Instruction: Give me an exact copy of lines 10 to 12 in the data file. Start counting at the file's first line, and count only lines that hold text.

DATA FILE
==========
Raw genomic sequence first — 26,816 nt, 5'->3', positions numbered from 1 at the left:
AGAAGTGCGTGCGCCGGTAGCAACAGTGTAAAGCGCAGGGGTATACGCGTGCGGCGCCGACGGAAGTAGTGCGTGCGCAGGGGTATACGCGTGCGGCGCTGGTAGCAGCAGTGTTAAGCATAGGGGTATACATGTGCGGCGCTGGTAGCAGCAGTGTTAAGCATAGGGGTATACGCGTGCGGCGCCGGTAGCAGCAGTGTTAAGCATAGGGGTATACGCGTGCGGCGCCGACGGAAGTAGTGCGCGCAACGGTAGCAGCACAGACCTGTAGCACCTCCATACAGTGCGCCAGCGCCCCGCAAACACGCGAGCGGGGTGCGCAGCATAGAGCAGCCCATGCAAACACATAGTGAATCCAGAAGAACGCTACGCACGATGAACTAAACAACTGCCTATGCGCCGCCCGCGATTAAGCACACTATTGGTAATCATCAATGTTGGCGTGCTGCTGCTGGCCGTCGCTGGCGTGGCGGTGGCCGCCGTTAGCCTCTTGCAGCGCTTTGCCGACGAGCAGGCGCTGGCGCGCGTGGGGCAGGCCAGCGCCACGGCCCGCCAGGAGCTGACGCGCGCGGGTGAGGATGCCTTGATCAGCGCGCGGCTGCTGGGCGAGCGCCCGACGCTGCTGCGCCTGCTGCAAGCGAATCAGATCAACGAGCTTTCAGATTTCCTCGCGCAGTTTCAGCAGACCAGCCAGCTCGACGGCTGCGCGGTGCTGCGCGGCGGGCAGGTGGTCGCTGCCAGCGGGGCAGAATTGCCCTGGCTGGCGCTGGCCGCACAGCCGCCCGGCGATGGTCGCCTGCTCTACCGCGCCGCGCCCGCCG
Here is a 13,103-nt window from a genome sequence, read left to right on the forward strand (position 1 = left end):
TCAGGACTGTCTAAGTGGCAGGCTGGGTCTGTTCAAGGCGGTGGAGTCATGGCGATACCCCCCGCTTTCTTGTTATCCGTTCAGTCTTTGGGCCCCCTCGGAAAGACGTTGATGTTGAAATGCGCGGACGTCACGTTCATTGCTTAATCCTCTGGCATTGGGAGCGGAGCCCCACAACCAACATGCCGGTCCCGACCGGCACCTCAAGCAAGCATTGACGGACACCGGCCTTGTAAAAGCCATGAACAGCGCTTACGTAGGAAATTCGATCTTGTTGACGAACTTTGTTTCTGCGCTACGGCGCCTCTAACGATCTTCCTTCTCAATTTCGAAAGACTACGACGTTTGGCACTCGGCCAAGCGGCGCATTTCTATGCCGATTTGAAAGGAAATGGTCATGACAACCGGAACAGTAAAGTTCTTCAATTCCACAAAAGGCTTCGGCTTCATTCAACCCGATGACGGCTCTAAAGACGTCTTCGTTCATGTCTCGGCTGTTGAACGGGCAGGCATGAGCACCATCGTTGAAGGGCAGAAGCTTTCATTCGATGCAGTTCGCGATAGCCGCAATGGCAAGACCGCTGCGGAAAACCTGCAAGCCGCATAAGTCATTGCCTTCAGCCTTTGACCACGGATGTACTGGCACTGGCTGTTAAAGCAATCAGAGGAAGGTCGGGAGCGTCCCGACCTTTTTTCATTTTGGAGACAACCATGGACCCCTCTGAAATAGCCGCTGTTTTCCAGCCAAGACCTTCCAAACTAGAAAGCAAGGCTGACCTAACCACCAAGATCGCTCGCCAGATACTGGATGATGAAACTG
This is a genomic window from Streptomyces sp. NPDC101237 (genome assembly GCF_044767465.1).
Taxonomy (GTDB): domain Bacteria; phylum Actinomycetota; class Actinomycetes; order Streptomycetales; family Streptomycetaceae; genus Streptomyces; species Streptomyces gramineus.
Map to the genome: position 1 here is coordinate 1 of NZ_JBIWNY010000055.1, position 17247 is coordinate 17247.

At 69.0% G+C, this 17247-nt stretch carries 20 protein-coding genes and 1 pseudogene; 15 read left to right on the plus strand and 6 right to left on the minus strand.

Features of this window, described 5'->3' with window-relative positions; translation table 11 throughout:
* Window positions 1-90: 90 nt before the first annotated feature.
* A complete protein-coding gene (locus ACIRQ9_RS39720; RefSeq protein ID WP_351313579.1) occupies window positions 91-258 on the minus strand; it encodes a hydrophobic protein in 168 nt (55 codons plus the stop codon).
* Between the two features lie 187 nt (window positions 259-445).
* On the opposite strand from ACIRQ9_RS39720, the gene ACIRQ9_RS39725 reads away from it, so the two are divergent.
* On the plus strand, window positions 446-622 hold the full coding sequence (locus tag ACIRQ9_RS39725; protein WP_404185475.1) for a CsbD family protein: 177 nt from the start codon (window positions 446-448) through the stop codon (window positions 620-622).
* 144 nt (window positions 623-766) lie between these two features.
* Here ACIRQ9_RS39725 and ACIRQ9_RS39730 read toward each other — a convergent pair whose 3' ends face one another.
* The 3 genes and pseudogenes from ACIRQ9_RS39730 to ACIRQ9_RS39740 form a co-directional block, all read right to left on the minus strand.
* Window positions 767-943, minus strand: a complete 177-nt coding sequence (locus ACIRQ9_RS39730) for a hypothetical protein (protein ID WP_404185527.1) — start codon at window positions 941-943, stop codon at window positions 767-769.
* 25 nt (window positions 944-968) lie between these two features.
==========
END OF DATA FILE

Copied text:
* Window positions 1-90: 90 nt before the first annotated feature.
* A complete protein-coding gene (locus ACIRQ9_RS39720; RefSeq protein ID WP_351313579.1) occupies window positions 91-258 on the minus strand; it encodes a hydrophobic protein in 168 nt (55 codons plus the stop codon).
* Between the two features lie 187 nt (window positions 259-445).